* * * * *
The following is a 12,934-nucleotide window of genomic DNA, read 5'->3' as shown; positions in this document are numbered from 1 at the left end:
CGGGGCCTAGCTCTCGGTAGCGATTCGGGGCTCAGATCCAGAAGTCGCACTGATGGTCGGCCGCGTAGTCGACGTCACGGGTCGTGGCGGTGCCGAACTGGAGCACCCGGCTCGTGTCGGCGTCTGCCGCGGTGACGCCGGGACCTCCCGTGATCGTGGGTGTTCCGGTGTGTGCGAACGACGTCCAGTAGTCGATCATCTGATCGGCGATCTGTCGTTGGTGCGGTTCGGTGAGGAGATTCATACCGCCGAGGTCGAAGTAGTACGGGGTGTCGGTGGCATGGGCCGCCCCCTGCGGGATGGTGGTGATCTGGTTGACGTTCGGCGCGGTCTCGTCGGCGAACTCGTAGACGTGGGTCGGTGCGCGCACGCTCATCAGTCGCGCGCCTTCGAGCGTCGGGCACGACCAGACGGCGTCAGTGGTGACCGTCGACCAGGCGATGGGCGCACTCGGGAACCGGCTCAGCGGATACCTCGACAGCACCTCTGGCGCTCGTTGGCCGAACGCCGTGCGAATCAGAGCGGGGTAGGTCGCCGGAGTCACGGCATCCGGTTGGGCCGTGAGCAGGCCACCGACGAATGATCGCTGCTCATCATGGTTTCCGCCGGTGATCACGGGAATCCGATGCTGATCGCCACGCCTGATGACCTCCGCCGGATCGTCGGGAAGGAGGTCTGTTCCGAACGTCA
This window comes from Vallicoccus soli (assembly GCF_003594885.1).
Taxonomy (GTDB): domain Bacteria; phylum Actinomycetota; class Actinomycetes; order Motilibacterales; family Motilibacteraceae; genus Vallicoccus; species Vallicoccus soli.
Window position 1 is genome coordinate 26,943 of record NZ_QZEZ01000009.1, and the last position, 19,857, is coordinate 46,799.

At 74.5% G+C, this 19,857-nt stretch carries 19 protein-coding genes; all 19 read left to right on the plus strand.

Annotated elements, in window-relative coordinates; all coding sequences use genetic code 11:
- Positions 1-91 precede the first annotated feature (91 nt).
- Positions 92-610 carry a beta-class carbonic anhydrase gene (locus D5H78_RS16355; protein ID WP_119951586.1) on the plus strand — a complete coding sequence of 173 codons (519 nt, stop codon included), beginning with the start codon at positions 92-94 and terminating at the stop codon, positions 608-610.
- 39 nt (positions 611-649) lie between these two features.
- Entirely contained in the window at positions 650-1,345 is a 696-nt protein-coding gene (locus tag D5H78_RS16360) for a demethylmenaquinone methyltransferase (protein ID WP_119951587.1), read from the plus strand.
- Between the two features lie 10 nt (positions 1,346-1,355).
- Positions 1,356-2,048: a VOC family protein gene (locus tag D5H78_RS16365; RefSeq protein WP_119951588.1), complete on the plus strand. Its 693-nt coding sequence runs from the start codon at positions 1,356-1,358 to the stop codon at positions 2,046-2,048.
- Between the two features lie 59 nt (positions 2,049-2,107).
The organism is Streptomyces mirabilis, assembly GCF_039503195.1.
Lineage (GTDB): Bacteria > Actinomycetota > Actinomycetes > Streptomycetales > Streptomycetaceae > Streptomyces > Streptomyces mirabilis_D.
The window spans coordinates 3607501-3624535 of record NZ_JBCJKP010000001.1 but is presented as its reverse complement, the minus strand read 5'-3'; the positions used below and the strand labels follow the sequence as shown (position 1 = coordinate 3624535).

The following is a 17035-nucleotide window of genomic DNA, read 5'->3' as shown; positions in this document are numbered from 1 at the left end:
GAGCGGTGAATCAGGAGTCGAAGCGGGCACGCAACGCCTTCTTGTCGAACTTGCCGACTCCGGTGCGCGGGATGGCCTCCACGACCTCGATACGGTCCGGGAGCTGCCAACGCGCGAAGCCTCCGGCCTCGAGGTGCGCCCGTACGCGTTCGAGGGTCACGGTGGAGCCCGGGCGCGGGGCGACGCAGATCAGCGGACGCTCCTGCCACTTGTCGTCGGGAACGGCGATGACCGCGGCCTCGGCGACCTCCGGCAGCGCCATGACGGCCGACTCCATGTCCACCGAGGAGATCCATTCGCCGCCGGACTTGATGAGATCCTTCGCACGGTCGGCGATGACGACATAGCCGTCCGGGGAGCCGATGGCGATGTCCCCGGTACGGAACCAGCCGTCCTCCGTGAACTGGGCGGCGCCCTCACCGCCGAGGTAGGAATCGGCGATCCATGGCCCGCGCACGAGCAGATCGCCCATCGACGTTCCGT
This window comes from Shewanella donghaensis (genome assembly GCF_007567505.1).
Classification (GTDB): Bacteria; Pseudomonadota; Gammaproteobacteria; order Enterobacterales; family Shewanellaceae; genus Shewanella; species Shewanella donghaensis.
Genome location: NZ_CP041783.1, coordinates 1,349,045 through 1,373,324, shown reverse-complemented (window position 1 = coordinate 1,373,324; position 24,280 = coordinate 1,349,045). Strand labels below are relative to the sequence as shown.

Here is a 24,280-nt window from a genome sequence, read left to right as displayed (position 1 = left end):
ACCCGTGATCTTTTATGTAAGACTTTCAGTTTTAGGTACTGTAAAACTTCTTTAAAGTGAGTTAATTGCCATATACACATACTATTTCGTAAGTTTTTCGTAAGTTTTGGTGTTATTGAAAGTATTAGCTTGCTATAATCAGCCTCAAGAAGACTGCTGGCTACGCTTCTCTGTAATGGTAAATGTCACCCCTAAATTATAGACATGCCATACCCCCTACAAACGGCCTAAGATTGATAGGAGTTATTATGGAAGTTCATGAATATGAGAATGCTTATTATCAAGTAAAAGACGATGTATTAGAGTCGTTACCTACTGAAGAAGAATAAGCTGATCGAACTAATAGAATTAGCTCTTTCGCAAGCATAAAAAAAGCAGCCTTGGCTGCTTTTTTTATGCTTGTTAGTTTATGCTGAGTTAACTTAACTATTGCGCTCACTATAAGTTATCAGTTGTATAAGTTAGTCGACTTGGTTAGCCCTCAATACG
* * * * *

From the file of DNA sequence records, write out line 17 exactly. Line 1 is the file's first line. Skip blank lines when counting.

The window spans coordinates 3607501-3624535 of record NZ_JBCJKP010000001.1 but is presented as its reverse complement, the minus strand read 5'-3'; the positions used below and the strand labels follow the sequence as shown (position 1 = coordinate 3624535).